2) If authors do change POMs or participant numbers or retrospectively register their trials, the reasons should be clearly outlined in the methods section of the publication.

3) To further improve transparency, authors could upload the full clinical trial protocol, including all amendments, to the registry website and provide the raw data from a clinical trial in a format accessible to the research community.

4) Greater effort needs to be made to ensure authors are aware of the importance of prospectively registering trials, by improving guidelines for submission (3) and when applying for ethical approval.

5) Finally, reviewers should not make decisions about the acceptability of a study for publication based on whether the findings are positive or negative as this may be implicitly encouraging authors to be selective in reporting results.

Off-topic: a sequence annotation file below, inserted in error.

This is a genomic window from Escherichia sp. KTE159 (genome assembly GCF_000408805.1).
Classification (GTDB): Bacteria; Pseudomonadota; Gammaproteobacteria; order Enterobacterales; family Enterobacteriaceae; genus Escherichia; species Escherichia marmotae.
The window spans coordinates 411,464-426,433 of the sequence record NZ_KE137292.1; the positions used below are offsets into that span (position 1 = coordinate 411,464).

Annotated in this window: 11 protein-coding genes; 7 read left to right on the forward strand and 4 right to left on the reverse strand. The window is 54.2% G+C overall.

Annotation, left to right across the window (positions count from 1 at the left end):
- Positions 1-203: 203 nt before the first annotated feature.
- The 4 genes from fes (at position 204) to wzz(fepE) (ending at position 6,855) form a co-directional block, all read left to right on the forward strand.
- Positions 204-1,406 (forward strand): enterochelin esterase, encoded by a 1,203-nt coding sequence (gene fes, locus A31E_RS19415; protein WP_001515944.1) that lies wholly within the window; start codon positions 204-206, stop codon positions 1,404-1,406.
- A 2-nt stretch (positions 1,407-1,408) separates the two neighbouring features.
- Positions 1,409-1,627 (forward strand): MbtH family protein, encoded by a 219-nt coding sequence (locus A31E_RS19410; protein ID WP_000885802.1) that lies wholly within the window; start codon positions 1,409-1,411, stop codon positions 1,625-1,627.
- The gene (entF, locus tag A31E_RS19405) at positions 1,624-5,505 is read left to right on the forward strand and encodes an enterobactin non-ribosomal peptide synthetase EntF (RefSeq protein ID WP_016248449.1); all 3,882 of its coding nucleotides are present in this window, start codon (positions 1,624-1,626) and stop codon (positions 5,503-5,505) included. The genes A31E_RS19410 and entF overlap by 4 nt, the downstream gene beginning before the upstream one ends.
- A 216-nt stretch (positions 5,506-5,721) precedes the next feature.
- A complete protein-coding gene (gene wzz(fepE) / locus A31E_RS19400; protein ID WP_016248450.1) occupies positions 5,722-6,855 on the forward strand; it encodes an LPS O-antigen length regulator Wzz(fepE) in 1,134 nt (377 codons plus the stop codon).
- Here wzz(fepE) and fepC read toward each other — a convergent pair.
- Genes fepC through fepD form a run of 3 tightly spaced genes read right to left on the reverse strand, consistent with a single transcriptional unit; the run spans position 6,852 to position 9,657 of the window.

Indeed, a recent study showed that only one third of peer reviewers examined registered trial information and reported any discrepancies to the journal editors (4). It is clear that while there are guidelines in place to decontaminate the medical literature, authors, reviewers and journal editors need to work together to ensure that these guidelines are upheld.

What’s next?

We are investigating whether psychology is better behaved than psychiatry.

To read our entire article, it is freely available at PloS One:

Scott A, Rucklidge JJ, Mulder RT. Is Mandatory Prospective Trial Registration Working to Prevent Publication of Unregistered Trials and Selective Outcome Reporting? An Observational Study of Five Psychiatry Journals That Mandate Prospective Clinical Trial Registration. PLoS One 10:e0133718, 2015.

* * * * *


1.  Zarin DA, Tse T, Ide NC. Trial Registration at between May and October 2005. N Engl J Med. 2005;353:2779-2787.